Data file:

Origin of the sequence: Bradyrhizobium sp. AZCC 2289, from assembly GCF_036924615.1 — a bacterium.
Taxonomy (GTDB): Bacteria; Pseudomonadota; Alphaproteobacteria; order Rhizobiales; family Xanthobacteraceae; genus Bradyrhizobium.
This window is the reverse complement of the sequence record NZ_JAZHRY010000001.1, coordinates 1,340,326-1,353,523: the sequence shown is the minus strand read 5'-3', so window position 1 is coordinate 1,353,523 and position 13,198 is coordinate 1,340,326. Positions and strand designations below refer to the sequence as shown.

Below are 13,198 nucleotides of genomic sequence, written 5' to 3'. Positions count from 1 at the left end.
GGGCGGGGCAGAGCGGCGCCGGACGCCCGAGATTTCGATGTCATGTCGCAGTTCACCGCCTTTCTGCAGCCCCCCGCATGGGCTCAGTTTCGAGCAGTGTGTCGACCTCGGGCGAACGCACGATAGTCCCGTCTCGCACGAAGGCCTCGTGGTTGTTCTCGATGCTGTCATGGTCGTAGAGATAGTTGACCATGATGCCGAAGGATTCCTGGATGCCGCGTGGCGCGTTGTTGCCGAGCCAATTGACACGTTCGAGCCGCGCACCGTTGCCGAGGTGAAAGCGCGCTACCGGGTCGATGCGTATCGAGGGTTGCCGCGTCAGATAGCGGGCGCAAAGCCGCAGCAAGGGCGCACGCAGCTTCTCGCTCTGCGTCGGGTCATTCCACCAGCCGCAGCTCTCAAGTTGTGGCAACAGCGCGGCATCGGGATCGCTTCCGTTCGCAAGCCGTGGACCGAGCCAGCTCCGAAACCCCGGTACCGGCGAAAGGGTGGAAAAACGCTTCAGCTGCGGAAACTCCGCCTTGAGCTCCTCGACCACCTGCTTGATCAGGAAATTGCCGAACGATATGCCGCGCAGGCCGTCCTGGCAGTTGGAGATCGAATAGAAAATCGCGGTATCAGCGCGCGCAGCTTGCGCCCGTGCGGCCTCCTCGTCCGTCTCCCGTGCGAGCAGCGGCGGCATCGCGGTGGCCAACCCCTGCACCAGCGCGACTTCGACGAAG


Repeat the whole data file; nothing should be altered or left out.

Origin of the sequence: Bradyrhizobium sp. AZCC 2289, from assembly GCF_036924615.1 — a bacterium.
Taxonomy (GTDB): Bacteria; Pseudomonadota; Alphaproteobacteria; order Rhizobiales; family Xanthobacteraceae; genus Bradyrhizobium.
This window is the reverse complement of the sequence record NZ_JAZHRY010000001.1, coordinates 1,340,326-1,353,523: the sequence shown is the minus strand read 5'-3', so window position 1 is coordinate 1,353,523 and position 13,198 is coordinate 1,340,326. Positions and strand designations below refer to the sequence as shown.

Below are 13,198 nucleotides of genomic sequence, written 5' to 3'. Positions count from 1 at the left end.
GGGCGGGGCAGAGCGGCGCCGGACGCCCGAGATTTCGATGTCATGTCGCAGTTCACCGCCTTTCTGCAGCCCCCCGCATGGGCTCAGTTTCGAGCAGTGTGTCGACCTCGGGCGAACGCACGATAGTCCCGTCTCGCACGAAGGCCTCGTGGTTGTTCTCGATGCTGTCATGGTCGTAGAGATAGTTGACCATGATGCCGAAGGATTCCTGGATGCCGCGTGGCGCGTTGTTGCCGAGCCAATTGACACGTTCGAGCCGCGCACCGTTGCCGAGGTGAAAGCGCGCTACCGGGTCGATGCGTATCGAGGGTTGCCGCGTCAGATAGCGGGCGCAAAGCCGCAGCAAGGGCGCACGCAGCTTCTCGCTCTGCGTCGGGTCATTCCACCAGCCGCAGCTCTCAAGTTGTGGCAACAGCGCGGCATCGGGATCGCTTCCGTTCGCAAGCCGTGGACCGAGCCAGCTCCGAAACCCCGGTACCGGCGAAAGGGTGGAAAAACGCTTCAGCTGCGGAAACTCCGCCTTGAGCTCCTCGACCACCTGCTTGATCAGGAAATTGCCGAACGATATGCCGCGCAGGCCGTCCTGGCAGTTGGAGATCGAATAGAAAATCGCGGTATCAGCGCGCGCAGCTTGCGCCCGTGCGGCCTCCTCGTCCGTCTCCCGTGCGAGCAGCGGCGGCATCGCGGTGGCCAACCCCTGCACCAGCGCGACTTCGACGAAG